ACADEMIC UPDATE

Business games help students build employment skills

Case study games can add excitement to your classes.
By Usha Mistry

Accounting graduates are expected to have certain skills, such as analytical, communication, and  presentation skills. They are also expected to be able to critically evaluate arguments and evidence, be independent and self-managed learners, and work well with others. Business games can help students develop these skills.

Below, I discuss the results of an experiment using AICPA & CIMA business games in class. I had students complete a game and take a survey to reflect on their experience. The results showed that students enjoyed the game and found it a useful way to build certain employment skills.

The study

AICPA & CIMA have created a variety of business games involving case studies available on the CIMA website. The games are shortened versions of the types of case study questions used on the CIMA exam. All the case studies have a strong focus on employability, encouraging students to develop their soft skills within a team. They give students an opportunity to explore a variety of industries, including construction, manufacturing, health care, computers, telecommunications, aerospace, hospitality, entertainment, and energy. They allow students to encounter situations accountants would typically face within those industries, including advising companies on how to improve performance, profitability, or cost-saving measures, and expose them to such topics as investment, ethical dilemmas, and the difference between profit and cash.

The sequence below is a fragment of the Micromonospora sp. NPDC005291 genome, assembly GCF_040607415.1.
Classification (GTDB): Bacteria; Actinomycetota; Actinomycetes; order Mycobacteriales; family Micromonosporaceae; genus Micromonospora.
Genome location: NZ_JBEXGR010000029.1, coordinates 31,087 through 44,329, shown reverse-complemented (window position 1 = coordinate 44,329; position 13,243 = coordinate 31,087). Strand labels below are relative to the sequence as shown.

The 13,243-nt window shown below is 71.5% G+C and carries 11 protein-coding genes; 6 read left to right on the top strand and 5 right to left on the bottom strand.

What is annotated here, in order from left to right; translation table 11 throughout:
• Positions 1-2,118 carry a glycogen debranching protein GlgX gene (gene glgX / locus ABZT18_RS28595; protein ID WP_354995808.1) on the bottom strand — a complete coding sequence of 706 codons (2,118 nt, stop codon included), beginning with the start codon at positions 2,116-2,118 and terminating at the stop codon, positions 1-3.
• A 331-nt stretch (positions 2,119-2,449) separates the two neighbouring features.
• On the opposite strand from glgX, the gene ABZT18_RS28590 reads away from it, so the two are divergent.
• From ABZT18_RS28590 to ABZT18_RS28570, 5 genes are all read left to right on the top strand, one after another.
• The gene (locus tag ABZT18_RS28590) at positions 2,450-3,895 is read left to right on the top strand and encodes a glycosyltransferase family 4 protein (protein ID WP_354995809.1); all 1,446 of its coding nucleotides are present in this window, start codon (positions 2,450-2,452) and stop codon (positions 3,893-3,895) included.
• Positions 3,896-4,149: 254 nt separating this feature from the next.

Sixty-two students in the second year of a BA (Hons) Accounting and Finance class played the business game. Students were asked to familiarize themselves with the case study and make their own notes in advance of the game, which took place in week 4 of the class.

The game was hosted by a CIMA facilitator. Before the game commenced, the CIMA facilitator informed the students of the rules and the timing. Students were put into random groups of four to six. They were given flip charts, pens, and blue tac to write their findings for the case study and display them. During the game, the timing was changed to give students 10 fewer minutes to complete their tasks in order to put pressure on them.

Students presented their findings to a panel of judges, displaying their solutions on the flip chart. The judges chose the best three teams to come up in front of the class to present their findings. After a critical evaluation, the judges then chose one winning team, who received a CIMA business game certificate. The whole process took about two hours.

Survey findings

Forty-six students voluntarily completed a paper-based questionnaire after playing the game.

Question 1: The first section of the questionnaire asked students four questions, requesting the use of the 5-point Likert scale, on the following topics: what they thought of the game, how useful they found the game, how well the game was organized, and whether they would play the game again.

Ninety-six percent (n=44) of the students indicated they enjoyed the game, 100% (n=46) found it useful to their learning, 96% (n=44) thought it was well organized, and 91% (n=42) said they would play a similar game in the future again.

Question 2: The second section of the questionnaire required students to select the skills they perceived developing while playing the game. The skills that students chose most frequently included teamwork (n=44, 96%), communication (n=42, 91%), listening (n=40, 87%), and planning (n=38, 83%). The skills students chose least frequently were technical (n=12, 26%), professionalism (n=16, 35%), influencing (n=18, 39%), and leadership (n=18, 39%).